The marriage between Resources and IQ definitely influences success. People that are successful in life either have a higher than normal IQ or were provided the resources that steered them in the right direction. Although a person may desire to be successful, it is impossible to naturally achieve success when neither factor is at play. The opportunity at success is contingent on what you are born with and the resources that you are provided with throughout your life.

One should never wonder why one fails at success, for we as a society are to blame. Some school systems have unqualified teachers who teach from outdated textbooks. Parents do not put their children in mentoring programs that may help foster their development and stimulate inspiration when it comes to pursuing a career. Poor kids don’t get to see the Lincoln Monument growing up; they never learn what Occupational Therapists do because they’ve never met one or never even heard of the career to begin with. Perhaps nothing can be done about a childs IQ, as it is something you are born with. However, America can do a better job at educating our youth and inspiring them to achieve greatness. Resources should be provided to all equally and with no equivocation.

-Deshawn (@ShonJay714)

About Author


Journalist and aspiring writer. Contact me at da.advocates@gmail.com


    • ruth jeremiah
      March 4, 2015

      I believe success and failure is relative so I’ll have to disagree with a majority of this post. But I most definitely agree with providing the youth an equal playing field so children aren’t counted out because of lack of access.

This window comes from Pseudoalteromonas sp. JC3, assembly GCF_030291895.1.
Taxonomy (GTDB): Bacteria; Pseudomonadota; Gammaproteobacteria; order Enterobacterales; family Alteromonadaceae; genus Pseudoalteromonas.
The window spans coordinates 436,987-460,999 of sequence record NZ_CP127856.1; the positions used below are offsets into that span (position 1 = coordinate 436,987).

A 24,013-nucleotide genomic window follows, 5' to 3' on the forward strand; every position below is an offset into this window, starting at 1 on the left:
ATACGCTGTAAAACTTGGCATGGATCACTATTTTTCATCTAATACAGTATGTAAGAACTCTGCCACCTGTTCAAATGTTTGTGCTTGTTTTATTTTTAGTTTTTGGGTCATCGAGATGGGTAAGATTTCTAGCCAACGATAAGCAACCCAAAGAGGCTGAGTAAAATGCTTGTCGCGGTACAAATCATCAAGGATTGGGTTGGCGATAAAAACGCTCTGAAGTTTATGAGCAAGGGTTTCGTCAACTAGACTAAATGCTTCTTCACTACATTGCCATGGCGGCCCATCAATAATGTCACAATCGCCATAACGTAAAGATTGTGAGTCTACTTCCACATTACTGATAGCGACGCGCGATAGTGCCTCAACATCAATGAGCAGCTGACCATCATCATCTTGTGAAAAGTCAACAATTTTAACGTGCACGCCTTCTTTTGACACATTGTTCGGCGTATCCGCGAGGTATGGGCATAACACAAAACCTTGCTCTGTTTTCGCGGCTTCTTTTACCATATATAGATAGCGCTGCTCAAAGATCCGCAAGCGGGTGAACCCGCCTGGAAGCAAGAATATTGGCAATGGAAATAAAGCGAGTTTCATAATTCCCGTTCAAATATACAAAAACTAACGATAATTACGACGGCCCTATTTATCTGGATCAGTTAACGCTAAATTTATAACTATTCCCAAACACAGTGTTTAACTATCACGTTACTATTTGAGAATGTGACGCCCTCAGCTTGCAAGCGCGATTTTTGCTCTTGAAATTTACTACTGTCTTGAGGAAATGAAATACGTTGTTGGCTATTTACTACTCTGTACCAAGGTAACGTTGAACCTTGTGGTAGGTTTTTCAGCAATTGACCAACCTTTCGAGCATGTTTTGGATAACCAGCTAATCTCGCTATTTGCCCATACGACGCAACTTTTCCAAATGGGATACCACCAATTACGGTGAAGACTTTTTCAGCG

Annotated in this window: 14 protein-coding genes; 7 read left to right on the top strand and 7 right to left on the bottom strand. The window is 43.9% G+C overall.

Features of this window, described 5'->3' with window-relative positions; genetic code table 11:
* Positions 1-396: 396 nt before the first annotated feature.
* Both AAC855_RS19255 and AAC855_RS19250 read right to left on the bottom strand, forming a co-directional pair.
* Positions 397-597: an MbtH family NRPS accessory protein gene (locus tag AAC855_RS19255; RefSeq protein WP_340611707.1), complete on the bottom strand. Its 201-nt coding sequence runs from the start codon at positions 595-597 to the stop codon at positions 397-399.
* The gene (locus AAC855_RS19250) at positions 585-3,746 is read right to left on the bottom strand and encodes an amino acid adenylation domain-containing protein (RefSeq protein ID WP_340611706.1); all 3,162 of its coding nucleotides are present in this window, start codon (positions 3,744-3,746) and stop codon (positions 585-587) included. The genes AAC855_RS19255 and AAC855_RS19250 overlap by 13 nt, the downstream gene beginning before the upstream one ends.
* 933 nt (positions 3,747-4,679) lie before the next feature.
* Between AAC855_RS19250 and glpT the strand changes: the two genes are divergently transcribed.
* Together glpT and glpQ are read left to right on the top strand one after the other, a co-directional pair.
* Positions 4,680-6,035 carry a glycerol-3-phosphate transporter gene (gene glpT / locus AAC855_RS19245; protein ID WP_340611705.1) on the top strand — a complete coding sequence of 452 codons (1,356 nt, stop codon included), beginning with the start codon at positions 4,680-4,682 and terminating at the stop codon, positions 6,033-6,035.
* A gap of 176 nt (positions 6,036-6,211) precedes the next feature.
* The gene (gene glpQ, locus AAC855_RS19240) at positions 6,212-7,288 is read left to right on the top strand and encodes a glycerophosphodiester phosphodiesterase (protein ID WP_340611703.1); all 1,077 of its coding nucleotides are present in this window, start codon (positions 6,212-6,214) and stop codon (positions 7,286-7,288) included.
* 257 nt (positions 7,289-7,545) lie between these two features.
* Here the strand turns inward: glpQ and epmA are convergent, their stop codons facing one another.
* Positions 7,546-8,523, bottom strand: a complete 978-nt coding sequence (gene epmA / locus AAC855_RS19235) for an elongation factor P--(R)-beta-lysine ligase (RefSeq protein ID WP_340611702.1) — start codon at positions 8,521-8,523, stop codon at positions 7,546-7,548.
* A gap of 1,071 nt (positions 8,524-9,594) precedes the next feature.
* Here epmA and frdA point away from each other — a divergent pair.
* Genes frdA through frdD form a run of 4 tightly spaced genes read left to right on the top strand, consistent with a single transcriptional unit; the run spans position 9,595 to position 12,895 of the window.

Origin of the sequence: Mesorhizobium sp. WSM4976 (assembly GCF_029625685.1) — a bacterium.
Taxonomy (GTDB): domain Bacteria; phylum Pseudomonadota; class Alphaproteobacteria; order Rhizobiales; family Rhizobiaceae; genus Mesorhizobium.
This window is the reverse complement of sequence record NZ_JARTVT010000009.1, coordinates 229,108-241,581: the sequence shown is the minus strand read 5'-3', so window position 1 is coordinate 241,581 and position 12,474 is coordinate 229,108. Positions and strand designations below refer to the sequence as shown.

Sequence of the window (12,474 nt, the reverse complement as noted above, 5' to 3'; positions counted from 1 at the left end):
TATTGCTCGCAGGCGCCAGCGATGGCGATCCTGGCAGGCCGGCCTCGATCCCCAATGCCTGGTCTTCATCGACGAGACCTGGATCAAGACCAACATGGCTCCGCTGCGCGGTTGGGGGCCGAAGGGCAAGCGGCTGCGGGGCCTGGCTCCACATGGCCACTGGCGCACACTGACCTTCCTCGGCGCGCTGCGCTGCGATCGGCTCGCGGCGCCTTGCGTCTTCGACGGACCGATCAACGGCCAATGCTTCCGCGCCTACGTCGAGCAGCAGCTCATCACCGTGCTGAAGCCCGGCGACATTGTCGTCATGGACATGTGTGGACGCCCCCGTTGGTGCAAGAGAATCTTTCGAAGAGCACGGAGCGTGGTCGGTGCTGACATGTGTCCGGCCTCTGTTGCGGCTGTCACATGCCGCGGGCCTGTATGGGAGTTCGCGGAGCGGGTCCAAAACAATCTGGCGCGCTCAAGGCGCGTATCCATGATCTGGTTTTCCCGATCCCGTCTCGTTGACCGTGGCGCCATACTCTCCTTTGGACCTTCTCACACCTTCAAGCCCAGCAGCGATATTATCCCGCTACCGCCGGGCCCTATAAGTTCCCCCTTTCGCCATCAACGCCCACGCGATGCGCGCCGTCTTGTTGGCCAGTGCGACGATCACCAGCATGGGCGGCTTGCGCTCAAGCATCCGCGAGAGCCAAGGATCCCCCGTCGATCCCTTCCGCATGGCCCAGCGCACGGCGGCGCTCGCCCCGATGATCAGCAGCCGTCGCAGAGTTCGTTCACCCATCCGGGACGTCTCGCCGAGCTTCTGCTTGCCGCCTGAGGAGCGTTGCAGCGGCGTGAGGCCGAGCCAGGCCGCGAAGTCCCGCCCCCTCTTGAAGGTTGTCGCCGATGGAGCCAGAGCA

• T. Mechian
      March 9, 2015

      mmm Idk…to say “Essentially, there are only two factors that control whether or not a person will be successful in life: 1) Resources, and 2) IQ” I have to disagree. Resources does not = success and IQ does not = success. I do believe however that having resources increases your chances of being successful as does having a high IQ. I do not believe lacking resources for example, having an uncle that is a doctor or father that is a business owner means you will not be successful.

      I personally don’t feel like I’ve had a lot of resources or someone I wanted to become growing up. My mom never made it passed the 9th grade and my father traveled here from Liberia and received his associates in Political Science. I went to one of the worst HS where the drop out rate was high and girls were having babies like they were 30 and married.

      I do consider myself to be successful. I went to college and graduated with a MIS degree and now work in corporate america. I’ve had a few promotions since starting (5 yrs ago). I wanted more than what I seen and I was self-motivated. Not sure what my IQ is…I think it’s average.

      I say all that to say…I think having the will power and drive to want more is also a factor. If you added that factor thennnnn I would agree with this theory. So I partially agree 🙂


Leave a Comment